Life Technologies supplied an enzyme used in DNA analysis kits to a plant in London and combined it with several other components to make kits sold worldwide. Wisconsin-based Promega Corp. sued, arguing that the kits infringed a U.S. patent.

A jury awarded $52 million in damages to Promega. A federal judge set aside the verdict and said the law did not cover export of a single component.

The federal appeals specializing in patent cases reversed and reinstated the verdict.

Patent laws are designed to prevent U.S. companies from mostly copying a competitor's invention and simply completing the final phase overseas to skirt the law. A violation occurs when "all or a substantial portion of the components of a patent invention" are supplied from the United States to a foreign location.

Writing for the high court, Justice Sonia Sotomayor said the law addresses only the quantity of components, not the quality. That means the law "does not cover the supply of a single component of a multicomponent invention," Sotomayor said.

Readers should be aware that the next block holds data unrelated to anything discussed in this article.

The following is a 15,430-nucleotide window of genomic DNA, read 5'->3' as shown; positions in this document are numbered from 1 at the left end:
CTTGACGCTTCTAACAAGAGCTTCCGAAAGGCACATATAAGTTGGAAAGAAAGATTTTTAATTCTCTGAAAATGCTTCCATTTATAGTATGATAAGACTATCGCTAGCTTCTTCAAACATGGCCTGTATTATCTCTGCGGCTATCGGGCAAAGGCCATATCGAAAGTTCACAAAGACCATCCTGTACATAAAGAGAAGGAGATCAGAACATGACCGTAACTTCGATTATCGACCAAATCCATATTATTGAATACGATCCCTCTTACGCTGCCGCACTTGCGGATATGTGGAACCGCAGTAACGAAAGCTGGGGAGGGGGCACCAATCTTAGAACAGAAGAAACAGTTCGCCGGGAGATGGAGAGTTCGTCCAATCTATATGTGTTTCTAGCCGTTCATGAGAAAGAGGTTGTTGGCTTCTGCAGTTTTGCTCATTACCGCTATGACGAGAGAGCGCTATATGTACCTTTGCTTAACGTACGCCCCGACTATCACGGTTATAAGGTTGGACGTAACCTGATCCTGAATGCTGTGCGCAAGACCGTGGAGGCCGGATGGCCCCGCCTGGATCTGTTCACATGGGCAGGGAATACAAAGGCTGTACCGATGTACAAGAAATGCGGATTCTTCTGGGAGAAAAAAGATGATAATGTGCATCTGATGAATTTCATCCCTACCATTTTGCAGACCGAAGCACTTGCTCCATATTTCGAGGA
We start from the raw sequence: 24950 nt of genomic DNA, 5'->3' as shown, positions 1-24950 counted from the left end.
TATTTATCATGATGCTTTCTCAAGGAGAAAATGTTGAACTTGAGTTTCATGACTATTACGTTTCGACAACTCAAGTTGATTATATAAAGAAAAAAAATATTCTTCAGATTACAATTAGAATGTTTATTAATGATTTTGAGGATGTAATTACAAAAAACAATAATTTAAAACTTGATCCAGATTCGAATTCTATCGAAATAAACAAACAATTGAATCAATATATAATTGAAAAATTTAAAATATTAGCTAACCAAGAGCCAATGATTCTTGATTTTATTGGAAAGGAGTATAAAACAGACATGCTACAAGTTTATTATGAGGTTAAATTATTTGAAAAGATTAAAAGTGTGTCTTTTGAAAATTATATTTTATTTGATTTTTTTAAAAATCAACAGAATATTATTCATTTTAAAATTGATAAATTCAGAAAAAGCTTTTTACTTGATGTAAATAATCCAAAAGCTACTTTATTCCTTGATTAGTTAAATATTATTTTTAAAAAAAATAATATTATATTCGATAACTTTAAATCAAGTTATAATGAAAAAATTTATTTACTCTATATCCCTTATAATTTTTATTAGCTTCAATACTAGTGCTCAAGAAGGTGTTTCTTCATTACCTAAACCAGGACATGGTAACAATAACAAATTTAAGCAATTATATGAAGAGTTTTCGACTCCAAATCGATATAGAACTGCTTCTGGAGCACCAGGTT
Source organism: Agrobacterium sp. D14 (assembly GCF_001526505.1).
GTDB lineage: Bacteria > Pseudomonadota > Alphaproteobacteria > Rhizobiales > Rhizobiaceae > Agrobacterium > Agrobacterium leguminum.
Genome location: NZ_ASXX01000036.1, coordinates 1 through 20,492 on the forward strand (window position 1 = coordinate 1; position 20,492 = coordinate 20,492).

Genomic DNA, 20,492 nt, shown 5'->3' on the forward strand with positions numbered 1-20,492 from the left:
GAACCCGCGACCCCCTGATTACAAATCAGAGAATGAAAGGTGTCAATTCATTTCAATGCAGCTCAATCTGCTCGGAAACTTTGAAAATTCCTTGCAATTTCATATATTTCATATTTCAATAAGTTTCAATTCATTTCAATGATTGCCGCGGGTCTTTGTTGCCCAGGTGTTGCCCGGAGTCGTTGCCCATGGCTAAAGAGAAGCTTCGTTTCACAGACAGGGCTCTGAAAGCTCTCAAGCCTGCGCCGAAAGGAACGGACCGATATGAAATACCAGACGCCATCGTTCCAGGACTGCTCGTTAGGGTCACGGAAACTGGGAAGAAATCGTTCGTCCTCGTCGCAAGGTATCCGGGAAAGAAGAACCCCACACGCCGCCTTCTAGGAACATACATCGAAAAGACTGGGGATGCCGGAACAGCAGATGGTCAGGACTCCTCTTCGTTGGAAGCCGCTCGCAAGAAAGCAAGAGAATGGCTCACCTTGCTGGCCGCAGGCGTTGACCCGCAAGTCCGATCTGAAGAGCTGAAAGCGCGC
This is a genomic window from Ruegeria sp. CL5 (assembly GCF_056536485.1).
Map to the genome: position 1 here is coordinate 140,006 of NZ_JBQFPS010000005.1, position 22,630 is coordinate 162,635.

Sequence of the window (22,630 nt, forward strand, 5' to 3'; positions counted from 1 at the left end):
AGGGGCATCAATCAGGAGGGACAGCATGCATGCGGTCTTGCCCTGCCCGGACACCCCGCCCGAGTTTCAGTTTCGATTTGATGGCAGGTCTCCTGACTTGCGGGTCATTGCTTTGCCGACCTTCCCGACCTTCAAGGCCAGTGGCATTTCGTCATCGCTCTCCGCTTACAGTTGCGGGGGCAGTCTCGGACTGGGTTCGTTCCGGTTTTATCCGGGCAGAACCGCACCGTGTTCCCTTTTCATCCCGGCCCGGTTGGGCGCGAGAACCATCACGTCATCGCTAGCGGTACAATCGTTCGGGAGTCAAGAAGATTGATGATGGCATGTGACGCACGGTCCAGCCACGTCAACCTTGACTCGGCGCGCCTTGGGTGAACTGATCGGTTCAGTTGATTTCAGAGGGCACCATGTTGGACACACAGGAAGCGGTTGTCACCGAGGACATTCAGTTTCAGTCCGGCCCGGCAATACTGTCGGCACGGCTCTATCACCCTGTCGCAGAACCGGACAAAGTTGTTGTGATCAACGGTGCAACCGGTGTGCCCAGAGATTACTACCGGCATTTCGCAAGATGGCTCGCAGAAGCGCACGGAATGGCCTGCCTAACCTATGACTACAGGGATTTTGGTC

Only seven justices took part in the ruling. Chief Justice John Roberts heard arguments in the case, but later withdrew after discovering he owned shares in the parent company of Life Technologies.




The Supreme Court unanimously sided with smartphone maker Samsung on Tuesday in its high-profile patent dispute with Apple over design of the iPhone.

The justices said Samsung may not be required to pay all the profits it earned from 11 phone models because the features it copied from the iPhone were only a part of Samsung's devices.

Cupertino, California-based Apple had won a $399 million judgment against South Korea-based Samsung for infringing parts of the iPhone's patented design, but the case now returns to a lower court to decide what Samsung must pay.

The case is part of a series of disputes between the technology rivals that began in 2011. Apple accused Samsung of duplicating a handful of distinctive iPhone features for which Apple holds patents: the flat screen, the rounded rectangular shape of the phone and the layout of icons on the screen.